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date: 17 January 2020


The Concise Oxford Companion to the Theatre

Phyllis Hartnoll,

Peter Found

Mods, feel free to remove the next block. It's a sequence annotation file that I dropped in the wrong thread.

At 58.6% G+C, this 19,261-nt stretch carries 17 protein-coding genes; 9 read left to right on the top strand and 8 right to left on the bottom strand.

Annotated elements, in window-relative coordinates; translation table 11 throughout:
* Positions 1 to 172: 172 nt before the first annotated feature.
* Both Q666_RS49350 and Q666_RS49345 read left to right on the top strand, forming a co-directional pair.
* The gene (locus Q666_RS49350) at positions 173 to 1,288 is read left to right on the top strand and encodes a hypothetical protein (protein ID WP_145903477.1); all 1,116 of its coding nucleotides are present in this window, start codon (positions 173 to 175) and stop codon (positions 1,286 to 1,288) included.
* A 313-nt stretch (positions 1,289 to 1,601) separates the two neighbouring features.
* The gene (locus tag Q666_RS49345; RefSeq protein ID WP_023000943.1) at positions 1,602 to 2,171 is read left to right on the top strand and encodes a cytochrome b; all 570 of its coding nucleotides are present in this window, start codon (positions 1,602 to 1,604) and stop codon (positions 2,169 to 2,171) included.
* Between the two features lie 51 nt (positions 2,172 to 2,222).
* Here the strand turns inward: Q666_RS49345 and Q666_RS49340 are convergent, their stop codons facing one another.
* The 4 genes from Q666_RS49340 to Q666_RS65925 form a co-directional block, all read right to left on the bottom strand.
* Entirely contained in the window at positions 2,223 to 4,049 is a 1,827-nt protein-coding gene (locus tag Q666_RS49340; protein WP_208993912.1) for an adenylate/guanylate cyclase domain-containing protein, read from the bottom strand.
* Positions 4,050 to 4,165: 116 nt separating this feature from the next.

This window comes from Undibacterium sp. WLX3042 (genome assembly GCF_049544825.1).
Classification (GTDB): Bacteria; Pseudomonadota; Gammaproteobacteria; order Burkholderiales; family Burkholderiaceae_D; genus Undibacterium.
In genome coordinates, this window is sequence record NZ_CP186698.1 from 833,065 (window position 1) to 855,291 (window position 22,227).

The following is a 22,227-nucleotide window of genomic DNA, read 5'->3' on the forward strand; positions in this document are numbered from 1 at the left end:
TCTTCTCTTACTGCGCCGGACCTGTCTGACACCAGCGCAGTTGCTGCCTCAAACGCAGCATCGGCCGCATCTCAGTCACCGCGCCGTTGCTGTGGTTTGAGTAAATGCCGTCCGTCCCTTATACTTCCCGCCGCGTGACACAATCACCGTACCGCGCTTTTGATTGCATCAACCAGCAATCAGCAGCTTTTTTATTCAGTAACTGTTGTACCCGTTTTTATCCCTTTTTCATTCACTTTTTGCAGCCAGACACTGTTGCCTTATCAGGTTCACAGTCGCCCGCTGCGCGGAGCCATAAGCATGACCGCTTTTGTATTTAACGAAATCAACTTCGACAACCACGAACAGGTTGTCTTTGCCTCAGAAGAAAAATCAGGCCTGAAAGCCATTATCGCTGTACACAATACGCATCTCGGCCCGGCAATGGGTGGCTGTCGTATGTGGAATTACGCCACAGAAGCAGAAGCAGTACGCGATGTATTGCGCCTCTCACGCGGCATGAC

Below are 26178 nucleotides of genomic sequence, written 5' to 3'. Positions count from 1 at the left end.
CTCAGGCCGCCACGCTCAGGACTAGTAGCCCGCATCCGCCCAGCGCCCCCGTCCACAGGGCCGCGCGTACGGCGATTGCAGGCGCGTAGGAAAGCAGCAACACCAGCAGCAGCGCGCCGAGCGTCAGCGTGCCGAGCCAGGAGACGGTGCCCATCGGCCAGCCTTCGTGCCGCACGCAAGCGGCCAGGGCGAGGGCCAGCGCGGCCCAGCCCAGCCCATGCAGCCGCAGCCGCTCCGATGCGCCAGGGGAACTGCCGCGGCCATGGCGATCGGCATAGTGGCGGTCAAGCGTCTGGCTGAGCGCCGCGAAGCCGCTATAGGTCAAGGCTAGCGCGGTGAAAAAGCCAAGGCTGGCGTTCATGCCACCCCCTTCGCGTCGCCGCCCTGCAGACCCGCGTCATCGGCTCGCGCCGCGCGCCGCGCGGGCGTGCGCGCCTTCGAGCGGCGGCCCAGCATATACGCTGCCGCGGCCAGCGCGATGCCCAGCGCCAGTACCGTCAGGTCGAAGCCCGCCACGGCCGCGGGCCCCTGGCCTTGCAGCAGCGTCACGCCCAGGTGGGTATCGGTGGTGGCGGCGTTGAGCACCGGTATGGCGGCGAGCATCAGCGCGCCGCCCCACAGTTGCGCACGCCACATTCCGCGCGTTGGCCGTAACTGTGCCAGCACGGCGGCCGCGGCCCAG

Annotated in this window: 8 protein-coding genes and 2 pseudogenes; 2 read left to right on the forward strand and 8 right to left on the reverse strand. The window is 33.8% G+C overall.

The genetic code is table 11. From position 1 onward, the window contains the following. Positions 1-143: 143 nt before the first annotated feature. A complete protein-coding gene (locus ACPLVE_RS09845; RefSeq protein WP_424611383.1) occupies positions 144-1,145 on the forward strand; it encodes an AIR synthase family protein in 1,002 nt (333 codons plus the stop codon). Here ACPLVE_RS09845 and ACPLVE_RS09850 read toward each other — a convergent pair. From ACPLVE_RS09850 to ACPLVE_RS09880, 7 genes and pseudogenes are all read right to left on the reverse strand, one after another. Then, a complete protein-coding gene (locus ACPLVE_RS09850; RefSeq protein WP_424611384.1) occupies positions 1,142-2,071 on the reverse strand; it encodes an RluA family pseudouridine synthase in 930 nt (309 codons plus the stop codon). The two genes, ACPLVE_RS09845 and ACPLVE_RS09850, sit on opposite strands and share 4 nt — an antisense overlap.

movement in the theatre at the end of the 19th century which replaced the well-made play and the declamatory acting of the period by dramas which approximated in speech and situation to the social and domestic problems of everyday life, played by actors who spoke and moved naturally against scenery which reproduced with fidelity the usual surroundings of the people they represented. The movement began with Ibsen and spread rapidly across Europe, upsetting the established theatre and demanding a new type of actor to interpret the new plays. This was achieved by the system of Stanislavsky and by the later advocates of naturalism, the logical outcome of realism. (See also SOCIALIST REALISM.)